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Late bloomer Ben Pinkleton a Guilford freshman at 25

by TG_Admin01

By STEVE WILLIAMS

Ben Pinkleton had hopes of playing collegiate golf after finishing high school at Northeast Guilford. Seven years later, he’s getting that chance.

Pinkleton is a 25-year-old freshman at Guilford College, filled with enthusiasm and confidence in his improving game. He posted some of the Quakers’ best scores in qualifying but narrowly missed the starting five for the season opener Oct. 1-2 in Columbus, Ohio.

Third-year head coach Corey Maggard believes Pinkleton will get his chance sooner than later, perhaps this fall when the Quakers compete in four upcoming tournaments.

“With four years of eligibility, he’s really going to contribute down the road for us,” Maggard said. “I wouldn’t be surprised that in this first semester that he finds a way to get into the line-up.”

Guilford has one of the top Division III programs in the country and entered this fall ranked fifth with four starters returning from a team that placed 11th at last spring’s national championship tournament.

To call Pinkleton a late bloomer would be an understatement. He went to Campbell University after finishing at Northeast in 2005 but knew early on that it wasn’t a good fit for him after experiencing some health issues.

“I went for one month but got a medical withdrawal,” he said.

He returned home, got a job and played a little golf, mostly at his home course at Crooked Tree. He won the club championship there in 2011 and thus qualified for the Triad Golf Today Tournament of Champions which was played in April.

That’s where the road that eventually led to Guilford began. A sensational 30 on the final nine at Forest Oaks Country Club lifted him to the title against a field that included some of the area’s top amateurs.

“I definitely knew I could play with any of those guys after that,” Pinkleton said. “Shooting that 30 on the back nine – that was big time. I had played like that before but doing it in a tournament really helped me as far as confidence goes.”

He followed up with a strong showing at the Carolinas Open at Bryan Park. He was inside the top 20 after shooting 73-70 but faded to a tie for 52nd after closing with a 78. There were more than 40 amateurs in the field – including a lot of Division I college players – and he was one of 22 to make the 36-hole cut.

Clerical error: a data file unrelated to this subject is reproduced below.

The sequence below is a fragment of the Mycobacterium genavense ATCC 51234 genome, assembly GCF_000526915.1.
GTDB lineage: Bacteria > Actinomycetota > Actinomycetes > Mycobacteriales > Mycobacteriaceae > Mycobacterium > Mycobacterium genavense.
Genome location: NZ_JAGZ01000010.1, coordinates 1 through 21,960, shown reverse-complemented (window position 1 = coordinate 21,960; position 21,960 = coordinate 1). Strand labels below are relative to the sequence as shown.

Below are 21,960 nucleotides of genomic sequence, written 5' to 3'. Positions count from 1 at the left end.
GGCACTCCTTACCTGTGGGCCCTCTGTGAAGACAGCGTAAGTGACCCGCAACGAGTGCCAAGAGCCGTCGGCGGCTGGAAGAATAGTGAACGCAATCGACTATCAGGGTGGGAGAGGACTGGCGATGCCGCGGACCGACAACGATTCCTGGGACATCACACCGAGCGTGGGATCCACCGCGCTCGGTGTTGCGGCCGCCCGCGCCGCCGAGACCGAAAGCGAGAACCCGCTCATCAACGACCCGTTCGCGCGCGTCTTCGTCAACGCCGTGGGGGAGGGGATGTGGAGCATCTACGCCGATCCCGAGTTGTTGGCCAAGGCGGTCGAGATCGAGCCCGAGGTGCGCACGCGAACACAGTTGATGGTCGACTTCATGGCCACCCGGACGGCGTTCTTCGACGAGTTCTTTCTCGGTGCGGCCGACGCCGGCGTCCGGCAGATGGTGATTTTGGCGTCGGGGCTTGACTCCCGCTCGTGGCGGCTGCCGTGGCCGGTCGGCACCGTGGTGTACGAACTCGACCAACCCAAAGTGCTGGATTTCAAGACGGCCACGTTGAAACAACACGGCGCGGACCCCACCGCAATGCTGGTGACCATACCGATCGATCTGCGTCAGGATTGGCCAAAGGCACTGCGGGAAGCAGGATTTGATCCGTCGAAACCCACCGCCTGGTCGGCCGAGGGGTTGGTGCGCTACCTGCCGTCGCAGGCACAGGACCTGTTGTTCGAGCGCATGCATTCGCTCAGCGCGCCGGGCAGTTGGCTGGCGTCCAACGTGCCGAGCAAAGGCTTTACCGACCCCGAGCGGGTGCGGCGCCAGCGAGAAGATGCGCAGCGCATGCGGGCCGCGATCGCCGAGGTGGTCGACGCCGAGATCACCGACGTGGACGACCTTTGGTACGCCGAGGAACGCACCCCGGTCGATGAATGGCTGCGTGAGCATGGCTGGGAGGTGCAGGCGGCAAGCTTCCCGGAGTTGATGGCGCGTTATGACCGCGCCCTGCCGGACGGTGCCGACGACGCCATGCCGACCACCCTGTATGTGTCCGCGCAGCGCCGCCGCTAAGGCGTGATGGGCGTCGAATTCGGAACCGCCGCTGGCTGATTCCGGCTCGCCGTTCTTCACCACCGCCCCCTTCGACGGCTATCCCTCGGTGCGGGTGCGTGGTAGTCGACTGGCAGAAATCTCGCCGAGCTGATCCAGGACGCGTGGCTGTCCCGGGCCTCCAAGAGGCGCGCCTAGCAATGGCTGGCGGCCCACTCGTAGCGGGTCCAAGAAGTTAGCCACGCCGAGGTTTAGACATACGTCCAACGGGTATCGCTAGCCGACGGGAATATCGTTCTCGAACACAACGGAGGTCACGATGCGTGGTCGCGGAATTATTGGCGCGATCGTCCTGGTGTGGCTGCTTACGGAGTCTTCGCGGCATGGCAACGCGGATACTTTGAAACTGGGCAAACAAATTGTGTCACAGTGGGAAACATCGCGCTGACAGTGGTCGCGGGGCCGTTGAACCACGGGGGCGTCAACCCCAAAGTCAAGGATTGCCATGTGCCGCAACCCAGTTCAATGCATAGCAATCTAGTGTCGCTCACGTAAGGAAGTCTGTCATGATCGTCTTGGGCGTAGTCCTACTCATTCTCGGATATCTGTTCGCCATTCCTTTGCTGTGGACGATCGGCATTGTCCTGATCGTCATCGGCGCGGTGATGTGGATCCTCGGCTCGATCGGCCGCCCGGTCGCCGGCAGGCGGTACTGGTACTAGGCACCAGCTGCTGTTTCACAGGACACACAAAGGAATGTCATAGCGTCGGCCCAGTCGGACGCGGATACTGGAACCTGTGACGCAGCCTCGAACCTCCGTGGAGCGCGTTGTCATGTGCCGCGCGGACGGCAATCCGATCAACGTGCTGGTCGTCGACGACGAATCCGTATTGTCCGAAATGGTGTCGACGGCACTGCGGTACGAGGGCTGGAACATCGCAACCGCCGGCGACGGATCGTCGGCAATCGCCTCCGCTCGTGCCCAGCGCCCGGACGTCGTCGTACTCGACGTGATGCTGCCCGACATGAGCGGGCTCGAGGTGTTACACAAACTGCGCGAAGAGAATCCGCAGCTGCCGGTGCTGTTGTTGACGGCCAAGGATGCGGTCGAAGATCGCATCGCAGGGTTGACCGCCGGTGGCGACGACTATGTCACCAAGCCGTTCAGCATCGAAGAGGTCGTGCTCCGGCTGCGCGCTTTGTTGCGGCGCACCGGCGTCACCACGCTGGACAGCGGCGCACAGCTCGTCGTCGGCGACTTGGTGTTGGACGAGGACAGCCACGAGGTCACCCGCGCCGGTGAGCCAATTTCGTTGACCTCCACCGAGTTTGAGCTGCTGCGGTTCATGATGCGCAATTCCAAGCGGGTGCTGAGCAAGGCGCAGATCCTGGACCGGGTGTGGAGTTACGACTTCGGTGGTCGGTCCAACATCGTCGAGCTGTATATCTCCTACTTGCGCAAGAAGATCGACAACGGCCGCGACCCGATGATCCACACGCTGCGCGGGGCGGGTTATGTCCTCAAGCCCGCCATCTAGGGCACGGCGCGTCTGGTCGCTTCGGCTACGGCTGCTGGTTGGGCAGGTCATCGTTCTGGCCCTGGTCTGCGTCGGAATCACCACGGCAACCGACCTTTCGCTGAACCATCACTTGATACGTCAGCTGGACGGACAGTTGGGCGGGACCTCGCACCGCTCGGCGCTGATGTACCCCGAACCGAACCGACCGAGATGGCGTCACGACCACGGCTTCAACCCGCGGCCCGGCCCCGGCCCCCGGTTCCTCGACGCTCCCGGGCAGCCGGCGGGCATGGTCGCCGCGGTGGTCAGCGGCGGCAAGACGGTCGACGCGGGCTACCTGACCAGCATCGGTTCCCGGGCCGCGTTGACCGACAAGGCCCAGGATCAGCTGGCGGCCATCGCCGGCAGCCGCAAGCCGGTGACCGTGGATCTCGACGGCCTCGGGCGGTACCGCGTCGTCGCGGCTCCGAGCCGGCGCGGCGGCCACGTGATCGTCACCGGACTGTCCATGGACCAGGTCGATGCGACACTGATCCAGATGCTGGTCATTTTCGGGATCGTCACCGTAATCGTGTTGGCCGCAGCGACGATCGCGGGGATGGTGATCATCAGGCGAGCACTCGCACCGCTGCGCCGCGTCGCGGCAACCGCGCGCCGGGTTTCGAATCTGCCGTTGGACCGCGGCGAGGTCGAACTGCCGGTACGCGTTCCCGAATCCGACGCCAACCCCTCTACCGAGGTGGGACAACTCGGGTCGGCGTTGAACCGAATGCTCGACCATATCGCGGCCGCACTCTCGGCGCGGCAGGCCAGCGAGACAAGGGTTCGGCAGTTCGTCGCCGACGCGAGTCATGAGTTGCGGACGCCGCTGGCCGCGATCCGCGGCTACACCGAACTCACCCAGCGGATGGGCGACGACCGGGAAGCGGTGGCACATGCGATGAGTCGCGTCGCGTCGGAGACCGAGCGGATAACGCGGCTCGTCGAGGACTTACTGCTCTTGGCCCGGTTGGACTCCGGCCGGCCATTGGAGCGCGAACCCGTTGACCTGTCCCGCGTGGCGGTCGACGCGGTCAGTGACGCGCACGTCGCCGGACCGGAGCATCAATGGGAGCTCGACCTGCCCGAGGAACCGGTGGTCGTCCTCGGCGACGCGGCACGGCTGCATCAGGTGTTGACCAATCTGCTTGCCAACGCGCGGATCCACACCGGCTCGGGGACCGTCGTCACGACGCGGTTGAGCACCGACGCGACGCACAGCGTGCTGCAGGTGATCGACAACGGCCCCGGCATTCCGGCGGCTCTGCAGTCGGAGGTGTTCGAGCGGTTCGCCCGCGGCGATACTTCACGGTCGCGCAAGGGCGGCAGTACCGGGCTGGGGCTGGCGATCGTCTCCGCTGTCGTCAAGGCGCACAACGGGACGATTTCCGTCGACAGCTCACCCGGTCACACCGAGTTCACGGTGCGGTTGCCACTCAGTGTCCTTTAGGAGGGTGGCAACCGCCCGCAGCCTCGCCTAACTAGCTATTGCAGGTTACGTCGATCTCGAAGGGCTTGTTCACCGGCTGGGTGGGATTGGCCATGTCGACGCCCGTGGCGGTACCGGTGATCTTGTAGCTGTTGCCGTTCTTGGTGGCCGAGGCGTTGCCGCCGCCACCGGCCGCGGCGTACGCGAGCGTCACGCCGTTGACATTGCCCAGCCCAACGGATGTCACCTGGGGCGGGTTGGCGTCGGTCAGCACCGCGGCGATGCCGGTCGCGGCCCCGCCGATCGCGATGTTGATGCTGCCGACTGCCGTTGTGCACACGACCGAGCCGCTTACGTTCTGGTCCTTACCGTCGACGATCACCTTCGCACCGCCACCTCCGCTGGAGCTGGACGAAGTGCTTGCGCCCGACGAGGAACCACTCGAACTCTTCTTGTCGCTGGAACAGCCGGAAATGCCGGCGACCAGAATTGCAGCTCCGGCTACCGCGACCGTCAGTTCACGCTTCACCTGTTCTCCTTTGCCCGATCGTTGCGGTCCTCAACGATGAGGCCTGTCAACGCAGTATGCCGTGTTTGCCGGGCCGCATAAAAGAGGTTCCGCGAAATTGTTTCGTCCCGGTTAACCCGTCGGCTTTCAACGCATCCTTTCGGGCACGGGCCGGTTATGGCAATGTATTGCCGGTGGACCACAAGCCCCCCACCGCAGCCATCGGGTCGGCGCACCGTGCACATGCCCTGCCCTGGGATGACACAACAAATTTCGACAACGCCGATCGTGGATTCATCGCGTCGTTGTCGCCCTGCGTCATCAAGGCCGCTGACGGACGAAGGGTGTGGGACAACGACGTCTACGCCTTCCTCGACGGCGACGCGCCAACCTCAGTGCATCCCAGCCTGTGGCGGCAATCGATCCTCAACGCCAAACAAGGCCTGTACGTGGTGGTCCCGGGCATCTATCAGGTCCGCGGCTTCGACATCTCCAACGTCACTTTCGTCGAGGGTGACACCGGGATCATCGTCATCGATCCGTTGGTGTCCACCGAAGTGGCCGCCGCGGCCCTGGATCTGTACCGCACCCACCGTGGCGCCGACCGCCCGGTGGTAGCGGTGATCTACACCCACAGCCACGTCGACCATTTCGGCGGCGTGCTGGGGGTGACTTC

He had put the word out through a couple of channels that he was ready to give college golf a try, but he got no offers. He had a couple of friends who had good things to say about Guilford so he decided to call Maggard.

“It was in early August,” Maggard said, remembering a message left on his office phone. “I didn’t know the name right off. He hadn’t been in the circles of all the junior golf that I had followed all summer. Then I saw the article on the Tournament of Champions and what he had done in the Carolinas Open.”

Maggard got his first chance to see Pinkleton play in the pre-qualifier for the Wyndham Championship on Aug. 9 and although he didn’t advance to the Monday qualifier with a 77, Maggard had seen enough and invited Pinkleton to join the team, becoming the 11th player on the roster.

He registered for the adult program (age 23-over) and is taking 12 hours of classes and hopes to earn degrees in economics and business administration.

“I’m still in the process of trying to get my time-management skills to where they need to be,” Pinkleton said. “But I’m really enjoying it.”

The competitive fire caught on in golf qualifying. He led the team after the first round with a 72 before a viral infection slowed him in the middle of the seven-round test. He closed with 69-71 at Cardinal Country Club and narrowly missed out.

“That is just making me work harder,” he said.

Pinkleton hadn’t met any of his teammates before the first days of practice. His teammates include one senior, two juniors, five sophomores and two freshmen.

“They were all great,” he said. “They’re good kids.”

“That’s one thing I can do,” he said. “I can call them kids because everyone on the team, with the exception of our one senior, is 18 to 20.”

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